PRESSURED BUT BALANCED FINANCIAL PERFORMANCE

NJCU's financial performance has weakened somewhat; operations will likely remain generally balanced but pressured over the near term. The operating margin fell from 3% in fiscal 2014 to -4.4% as reported in fiscal 2015 largely due to inclusion of net pension expense in operations under GASB 68 beginning fiscal 2015. Fitch estimates that NJCU's operating margin declined to -0.6% on a basis comparable to the prior year. The decline in fiscal 2015 reflects lower fall 2014 enrollment and higher expenses to build out programmatic changes and recruiting capabilities. The university projects fiscal 2016 results will be slightly better than in fiscal 2015 and approximately breakeven on a comparable basis to fiscal 2014. Moderate growth in net student fee revenue from improved fall 2015 enrollment will be largely offset by a $2 million reduction in direct state operating appropriations for fiscal 2016.

The university is highly reliant on state support (33.3% of operating revenues). Appropriations have been essentially flat in recent years despite budget growth over that time. In addition, an increasing portion of the total state appropriation has also gone to offset growing fringe benefit expenses (non-cash, paid on the university's behalf by the state), effectively decreasing direct base appropriations for NJCU's operating expenses over time. The base amount was cut by $2 million for fiscal 2016 after being held flat for the four prior years. In light of the state's financial pressures, Fitch expects direct operating support to remain generally flat.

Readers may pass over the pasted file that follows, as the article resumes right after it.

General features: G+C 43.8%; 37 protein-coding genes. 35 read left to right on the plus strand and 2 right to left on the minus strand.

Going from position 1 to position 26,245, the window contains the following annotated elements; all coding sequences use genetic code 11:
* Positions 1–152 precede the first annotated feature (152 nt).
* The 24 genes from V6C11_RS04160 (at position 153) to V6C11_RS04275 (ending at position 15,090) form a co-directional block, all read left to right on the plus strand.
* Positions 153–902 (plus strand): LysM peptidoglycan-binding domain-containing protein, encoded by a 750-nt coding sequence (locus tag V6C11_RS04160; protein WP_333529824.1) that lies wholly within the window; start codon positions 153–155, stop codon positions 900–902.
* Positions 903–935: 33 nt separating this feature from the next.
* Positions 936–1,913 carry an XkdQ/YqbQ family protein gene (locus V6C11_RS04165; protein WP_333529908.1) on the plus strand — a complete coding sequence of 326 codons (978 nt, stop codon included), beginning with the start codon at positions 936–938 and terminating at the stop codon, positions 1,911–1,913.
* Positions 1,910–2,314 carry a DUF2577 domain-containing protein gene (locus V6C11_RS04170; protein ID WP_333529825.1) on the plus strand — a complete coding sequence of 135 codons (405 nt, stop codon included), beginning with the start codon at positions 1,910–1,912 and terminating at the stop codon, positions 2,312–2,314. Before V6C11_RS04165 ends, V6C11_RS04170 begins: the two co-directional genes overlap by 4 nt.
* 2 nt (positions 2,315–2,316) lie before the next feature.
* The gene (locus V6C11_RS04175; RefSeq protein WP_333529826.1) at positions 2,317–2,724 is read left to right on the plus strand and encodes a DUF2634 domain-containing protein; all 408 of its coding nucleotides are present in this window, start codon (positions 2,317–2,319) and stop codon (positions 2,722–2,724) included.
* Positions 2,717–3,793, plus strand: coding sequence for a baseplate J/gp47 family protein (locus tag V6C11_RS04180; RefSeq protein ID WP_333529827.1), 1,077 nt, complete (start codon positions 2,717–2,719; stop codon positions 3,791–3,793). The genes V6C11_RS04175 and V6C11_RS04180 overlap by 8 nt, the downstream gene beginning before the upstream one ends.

NJCU has become more reliant on net student fees, its largest revenues source (40.2% in fiscal 2015) as a result of flat state appropriations. Grants and contracts (24.1%, primarily federal and state student aid) are also closely tied to enrollment trends. Modest net tuition revenue growth will likely continue, constrained by a price-sensitive student population. Management has a good track record of maintaining budgetary balance, and Fitch expects the university will manage effectively through moderate fluctuations in enrollment or state funding at the current rating level.

GENERALLY STABLE DEMAND

NJCU's competitive position is generally stable, supported by its affordability relative to peers and its local urban mission in a growing metropolitan area. Enrollment levels have stabilized as expected after a few years of modest declines. Full-time equivalent (FTE) enrollment increased 1.7% to 6,476 in fall 2015, roughly in line with the fall 2011 level but still below its peak. Fitch expects incremental growth to continue based on a reasonable enrollment strategy supported by recent capital projects, including student housing and academic facilities related to programs that are positioned to drive enrollment over time.

The university has improved its marketing and recruiting capabilities in recent years and has made programmatic changes to align with market demand and areas of strength. A focus on practical education and proximity to New York are differentiating factors for NJCU. A new scholarship program launching for fall 2016 will fund the gap between tuition charges and federal and state aid awards for students with a household income of $60,000 or less to eliminate debt needs. The program is expected to be funded largely through gifts and reallocation of existing institutional aid for the first year but could limit net tuition revenue growth over time. In addition, NJCU is targeting incremental growth in residential students through international partnerships and targeted regional recruiting.